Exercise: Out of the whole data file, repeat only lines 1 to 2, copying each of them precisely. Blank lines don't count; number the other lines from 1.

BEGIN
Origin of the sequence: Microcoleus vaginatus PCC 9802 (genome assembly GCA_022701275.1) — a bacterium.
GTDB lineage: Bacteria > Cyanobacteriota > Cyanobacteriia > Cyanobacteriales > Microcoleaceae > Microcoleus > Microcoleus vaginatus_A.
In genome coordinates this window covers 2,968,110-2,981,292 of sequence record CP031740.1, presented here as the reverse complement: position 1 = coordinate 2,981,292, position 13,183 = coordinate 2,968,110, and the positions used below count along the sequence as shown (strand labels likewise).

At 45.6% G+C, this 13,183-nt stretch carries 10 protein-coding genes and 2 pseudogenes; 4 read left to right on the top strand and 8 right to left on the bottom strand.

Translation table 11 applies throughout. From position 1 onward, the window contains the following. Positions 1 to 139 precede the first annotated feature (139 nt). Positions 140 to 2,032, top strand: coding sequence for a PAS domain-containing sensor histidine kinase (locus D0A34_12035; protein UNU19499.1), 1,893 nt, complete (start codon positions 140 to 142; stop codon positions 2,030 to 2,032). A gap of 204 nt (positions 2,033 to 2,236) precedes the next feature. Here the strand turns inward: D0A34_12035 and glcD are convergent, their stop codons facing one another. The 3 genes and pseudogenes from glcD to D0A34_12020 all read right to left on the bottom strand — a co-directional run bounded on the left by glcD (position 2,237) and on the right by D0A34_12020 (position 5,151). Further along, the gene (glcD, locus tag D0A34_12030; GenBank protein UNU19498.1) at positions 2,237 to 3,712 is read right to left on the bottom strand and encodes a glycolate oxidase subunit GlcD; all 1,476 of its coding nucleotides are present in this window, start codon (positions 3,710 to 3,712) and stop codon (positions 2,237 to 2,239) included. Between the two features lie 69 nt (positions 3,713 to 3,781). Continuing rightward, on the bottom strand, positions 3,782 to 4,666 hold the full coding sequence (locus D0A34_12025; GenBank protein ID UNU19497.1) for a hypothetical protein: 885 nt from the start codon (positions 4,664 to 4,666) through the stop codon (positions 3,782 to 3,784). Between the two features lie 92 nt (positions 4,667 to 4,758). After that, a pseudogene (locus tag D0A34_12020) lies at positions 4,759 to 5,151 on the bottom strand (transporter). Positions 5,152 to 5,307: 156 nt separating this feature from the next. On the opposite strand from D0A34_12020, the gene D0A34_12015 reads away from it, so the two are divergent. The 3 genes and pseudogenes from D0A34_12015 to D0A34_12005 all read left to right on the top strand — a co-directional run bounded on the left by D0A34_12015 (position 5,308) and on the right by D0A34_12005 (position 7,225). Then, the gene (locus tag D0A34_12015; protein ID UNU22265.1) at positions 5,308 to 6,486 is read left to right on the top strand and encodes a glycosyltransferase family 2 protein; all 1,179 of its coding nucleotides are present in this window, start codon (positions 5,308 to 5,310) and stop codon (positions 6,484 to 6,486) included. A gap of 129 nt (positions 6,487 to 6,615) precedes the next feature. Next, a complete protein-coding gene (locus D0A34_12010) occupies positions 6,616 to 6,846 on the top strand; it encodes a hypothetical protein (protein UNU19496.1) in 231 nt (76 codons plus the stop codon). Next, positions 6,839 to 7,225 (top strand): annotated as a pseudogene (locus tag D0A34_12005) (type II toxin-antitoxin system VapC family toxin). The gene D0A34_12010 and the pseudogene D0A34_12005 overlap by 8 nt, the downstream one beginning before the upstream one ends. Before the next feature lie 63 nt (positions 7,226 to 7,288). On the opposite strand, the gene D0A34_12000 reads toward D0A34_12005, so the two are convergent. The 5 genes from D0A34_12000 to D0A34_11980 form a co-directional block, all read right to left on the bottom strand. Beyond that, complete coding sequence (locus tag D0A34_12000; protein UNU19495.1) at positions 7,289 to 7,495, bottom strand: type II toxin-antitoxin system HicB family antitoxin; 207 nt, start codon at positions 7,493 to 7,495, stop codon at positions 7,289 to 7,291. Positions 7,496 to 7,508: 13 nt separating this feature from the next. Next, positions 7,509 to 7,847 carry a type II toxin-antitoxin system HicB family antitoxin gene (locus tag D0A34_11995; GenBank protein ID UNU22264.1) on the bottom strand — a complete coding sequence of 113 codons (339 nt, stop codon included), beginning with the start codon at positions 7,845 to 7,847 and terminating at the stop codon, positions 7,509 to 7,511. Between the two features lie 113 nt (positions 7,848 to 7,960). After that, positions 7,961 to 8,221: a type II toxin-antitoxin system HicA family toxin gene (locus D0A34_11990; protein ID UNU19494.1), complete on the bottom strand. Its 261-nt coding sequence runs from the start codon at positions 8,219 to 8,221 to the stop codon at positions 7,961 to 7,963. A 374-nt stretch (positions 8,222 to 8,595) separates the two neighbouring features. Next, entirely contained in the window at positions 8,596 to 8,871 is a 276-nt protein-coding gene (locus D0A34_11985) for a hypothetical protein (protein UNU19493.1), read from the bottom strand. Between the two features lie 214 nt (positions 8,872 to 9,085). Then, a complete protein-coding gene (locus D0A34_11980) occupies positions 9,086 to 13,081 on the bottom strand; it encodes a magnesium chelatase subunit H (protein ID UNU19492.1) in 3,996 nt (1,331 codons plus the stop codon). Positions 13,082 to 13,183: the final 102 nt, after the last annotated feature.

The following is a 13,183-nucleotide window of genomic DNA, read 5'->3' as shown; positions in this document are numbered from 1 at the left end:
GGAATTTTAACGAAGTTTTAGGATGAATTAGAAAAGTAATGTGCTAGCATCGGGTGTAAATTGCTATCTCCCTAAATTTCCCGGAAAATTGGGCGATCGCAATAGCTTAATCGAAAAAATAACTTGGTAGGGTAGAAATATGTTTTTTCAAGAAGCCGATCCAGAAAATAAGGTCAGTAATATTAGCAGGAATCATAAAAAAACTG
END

Origin of the sequence: Microcoleus vaginatus PCC 9802 (genome assembly GCA_022701275.1) — a bacterium.
GTDB lineage: Bacteria > Cyanobacteriota > Cyanobacteriia > Cyanobacteriales > Microcoleaceae > Microcoleus > Microcoleus vaginatus_A.